Monthly Archives: November 2007

Dreams in the News

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In late October of this year, The New York Times published a series of articles on sleep and dreaming which are worth checking out. Below are links to each of the four articles, along with highlights, anecdotes, and some commentary. If anyone spots other articles on dreams in the news, I’d love to hear about them.

“In the Dreamscape of Nightmares, Clues to Why We Dream At All” gets the prize for most disturbing graphic images, but if you can get past them the article gives some very interesting statistics on nightmares. Apparently we have more bad dreams than we realize, and the peak seems to come in young adulthood after which it tapers off as we age.

For an overview article it seems reasonably balanced between comments by prominent sleep researchers and dreamworkers. Kelly Bulkeley weighs in by noting that for Augustine in the 4th century, any dream with sexual content was considered a nightmare, as it threatened his faith.

Notions of what constitutes a nightmare vary culturally, then, and I wonder what to make of the fact that dream researchers report 75% of the emotions recorded in dreams are negative. Does that make those dreams nightmares? The article says very little about what to do with our nightmares. In my experience they always have some profound message for us, often of a variety that comes as very good news when the dream symbols are worked with. But it takes facing our fears and confronting the “other,” whatever form it may take in the dream and in our waking life.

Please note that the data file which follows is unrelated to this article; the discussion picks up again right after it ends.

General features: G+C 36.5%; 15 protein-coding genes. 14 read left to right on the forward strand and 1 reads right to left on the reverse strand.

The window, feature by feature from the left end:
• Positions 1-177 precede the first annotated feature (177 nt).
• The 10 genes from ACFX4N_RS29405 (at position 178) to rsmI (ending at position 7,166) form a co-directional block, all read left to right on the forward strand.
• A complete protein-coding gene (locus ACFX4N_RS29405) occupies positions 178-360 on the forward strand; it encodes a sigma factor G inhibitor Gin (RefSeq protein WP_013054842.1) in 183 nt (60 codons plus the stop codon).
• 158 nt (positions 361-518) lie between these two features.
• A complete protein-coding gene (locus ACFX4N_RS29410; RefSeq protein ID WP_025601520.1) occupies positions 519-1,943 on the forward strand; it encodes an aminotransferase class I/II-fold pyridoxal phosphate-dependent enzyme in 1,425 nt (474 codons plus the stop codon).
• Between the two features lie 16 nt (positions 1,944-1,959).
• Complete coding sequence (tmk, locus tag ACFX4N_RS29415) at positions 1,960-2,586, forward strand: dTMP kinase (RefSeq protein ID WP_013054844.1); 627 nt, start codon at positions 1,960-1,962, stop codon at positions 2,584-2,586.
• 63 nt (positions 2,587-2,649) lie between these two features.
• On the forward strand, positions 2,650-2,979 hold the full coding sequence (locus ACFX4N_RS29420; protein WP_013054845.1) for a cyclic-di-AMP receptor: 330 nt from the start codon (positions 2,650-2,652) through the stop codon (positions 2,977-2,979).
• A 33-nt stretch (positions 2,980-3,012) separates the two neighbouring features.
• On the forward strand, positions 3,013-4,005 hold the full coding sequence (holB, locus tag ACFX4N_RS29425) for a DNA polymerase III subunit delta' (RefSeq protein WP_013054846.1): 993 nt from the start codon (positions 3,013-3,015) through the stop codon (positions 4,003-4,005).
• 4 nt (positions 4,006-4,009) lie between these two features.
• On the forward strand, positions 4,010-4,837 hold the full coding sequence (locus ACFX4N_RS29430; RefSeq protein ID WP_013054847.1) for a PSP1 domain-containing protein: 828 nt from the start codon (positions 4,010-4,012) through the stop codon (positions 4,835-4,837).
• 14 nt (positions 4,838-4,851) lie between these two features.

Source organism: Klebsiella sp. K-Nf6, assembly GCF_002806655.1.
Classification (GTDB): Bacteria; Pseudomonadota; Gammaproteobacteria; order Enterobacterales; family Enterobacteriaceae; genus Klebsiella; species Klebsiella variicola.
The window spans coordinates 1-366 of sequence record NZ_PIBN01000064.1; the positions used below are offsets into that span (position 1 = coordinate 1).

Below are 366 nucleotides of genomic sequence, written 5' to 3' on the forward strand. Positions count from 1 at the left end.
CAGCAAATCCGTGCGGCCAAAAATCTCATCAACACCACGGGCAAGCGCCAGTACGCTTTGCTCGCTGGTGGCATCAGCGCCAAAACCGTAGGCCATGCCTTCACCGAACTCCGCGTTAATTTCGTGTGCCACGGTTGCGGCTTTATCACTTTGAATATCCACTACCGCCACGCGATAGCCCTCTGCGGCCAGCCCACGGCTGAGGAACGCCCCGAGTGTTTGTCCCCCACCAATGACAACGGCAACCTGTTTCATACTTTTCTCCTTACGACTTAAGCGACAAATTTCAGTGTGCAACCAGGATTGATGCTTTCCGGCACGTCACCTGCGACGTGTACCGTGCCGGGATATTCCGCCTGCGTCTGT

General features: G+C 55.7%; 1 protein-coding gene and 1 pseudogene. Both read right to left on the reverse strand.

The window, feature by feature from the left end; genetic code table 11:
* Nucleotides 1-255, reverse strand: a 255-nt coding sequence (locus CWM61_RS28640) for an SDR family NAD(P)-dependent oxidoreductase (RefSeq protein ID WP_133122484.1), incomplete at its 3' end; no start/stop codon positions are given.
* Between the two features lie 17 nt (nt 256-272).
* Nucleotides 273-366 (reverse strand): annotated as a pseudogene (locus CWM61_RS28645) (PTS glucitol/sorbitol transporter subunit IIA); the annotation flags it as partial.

“An Active, Purposeful Machine That Comes Out at Night to Play” talks about memory and how sleeping increases our cognition. It is the longest article of the series, and also gets the prize for containing the loveliest phrase, in a quote by Matthew Walker of UC Berkeley: “We think what’s happening during sleep is that you open the aperture of memory and are able to see this bigger picture.”

“The aperture of memory.” That’s a keeper. The article has a good history of dream research from the 1950s to the present, and reports accurately on the recent findings of several neuroscientists and sleep researchers.

So kids, instead of cramming all night for that test you didn’t study enough for, get a really solid night’s sleep. Guaranteed you’ll do better than if you go to class bleary-eyed and firing on just a couple cylinders. (And what will become of all our handy internal combustion metaphors once gas-powered vehicles are a thing of the past?!)

“The Elderly Always Sleep Worse, and Other Myths of Aging” is a fascinating look at sleep, aging, and pain. It turns out that poor sleep does not necessarily accompany aging, and that in general sleep does not change much from age 60 on. Most of the changes in our sleep patterns occur between the ages of 20 and 60. Problems with sleep among older people have more to do with illness and medication than with the aging process itself.

This article also highlights research on sleep and pain. Everyone knows that if you’re in pain it’s hard to get a good night’s sleep. But studies also show that lack of good sleep actually increases pain while decreasing our tolerance for it. I’m no scientist, but that doesn’t strike me as a helpful situation to get into.